By Jeremy Allen, Media Relations
A Bristol Law School graduate has been named Human Rights Lawyer of the Year by the Law Society, the representative body for solicitors in England and Wales. Ravi Naik was awarded the accolade for work as a leading lawyer representing a client on the Cambridge Analytica case.
After receiving the award Naik, who is partner at Irvine Thanvi Natas Solicitors, said: “Receiving this recognition is fantastic and something I never expected. When I was a student at UWE I could only dream about winning this and it is a testament to the education received there and the people I have subsequently been lucky enough to work with,” he added.
The solicitor studied for a law degree at UWE Bristol, graduating in 2006. He later went on to work in London for the human rights organisation Reprieve to help release British detainees from Guantanamo prison. While at the organisation, he was involved in the case that led to the release of Binyam Mohamed, who was freed from the jail and returned to the UK in 2009.
Naik now works on cases that protect individuals’ data rights. These have included helping a client access their data on Tinder, which revealed 800 pages of information including photos, online chats, education among other data.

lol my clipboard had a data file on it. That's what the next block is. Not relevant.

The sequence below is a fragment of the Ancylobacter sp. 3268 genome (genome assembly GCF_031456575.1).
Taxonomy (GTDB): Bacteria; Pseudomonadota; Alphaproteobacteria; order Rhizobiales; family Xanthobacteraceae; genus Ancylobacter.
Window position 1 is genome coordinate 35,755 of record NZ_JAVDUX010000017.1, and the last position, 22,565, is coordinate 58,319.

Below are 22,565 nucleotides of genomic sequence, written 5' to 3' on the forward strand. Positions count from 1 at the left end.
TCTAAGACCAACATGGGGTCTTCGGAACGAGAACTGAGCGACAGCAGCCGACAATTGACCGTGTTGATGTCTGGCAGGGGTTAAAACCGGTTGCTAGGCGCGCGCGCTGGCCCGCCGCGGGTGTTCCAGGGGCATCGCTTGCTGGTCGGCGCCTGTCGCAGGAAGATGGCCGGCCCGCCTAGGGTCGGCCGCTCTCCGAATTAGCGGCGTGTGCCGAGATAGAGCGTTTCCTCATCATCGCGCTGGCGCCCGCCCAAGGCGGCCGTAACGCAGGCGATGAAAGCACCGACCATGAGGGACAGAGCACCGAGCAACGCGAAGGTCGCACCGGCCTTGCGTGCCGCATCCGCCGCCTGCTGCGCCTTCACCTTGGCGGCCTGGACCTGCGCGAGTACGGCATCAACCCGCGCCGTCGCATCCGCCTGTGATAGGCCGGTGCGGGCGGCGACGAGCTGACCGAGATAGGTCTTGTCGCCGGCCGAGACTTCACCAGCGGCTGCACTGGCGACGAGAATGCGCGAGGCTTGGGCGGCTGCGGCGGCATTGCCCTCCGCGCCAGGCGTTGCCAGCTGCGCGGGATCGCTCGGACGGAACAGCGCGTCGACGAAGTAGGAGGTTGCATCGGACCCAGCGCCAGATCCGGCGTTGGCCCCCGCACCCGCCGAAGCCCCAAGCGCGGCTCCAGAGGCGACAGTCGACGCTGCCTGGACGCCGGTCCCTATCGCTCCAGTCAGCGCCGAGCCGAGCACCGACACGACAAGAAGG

The lawyer and his team are also representing an individual on the case that has brought Cambridge Analytica to task about a large quantity of data, which it is accused of harvesting from Facebook profiles and using for political purposes. He is also the lead lawyer against Facebook for the related breach.
“As more and more authority has shifted from public to private entities, a new power relationship has arisen. For me, this work is about re-calibrating that imbalance,” he said. “My interest has always been to hold power to account and give voice to individuals. People have begun to understand that digital services they receive mean that they are often not as free as they might have been. We are starting to see the power of data rights as human rights.”
Human rights has been a topic of interest to Ravi for many years. His great uncle was one of the first Asian barristers to qualify in the UK, before he returned to India as part of the freedom struggle for independence. “He instilled in me this idea that by using the law you can effect change. Later I was lucky to work with some of the best lawyers, academics, journalists and others across the world. They helped me to understand how you can push boundaries in law to also bring about change in international jurisdictions.”
The award was presented at the Law Society Excellence Awards in London on 18 October by news presenter Mishal Husain and Law Society President Christina Blacklaws.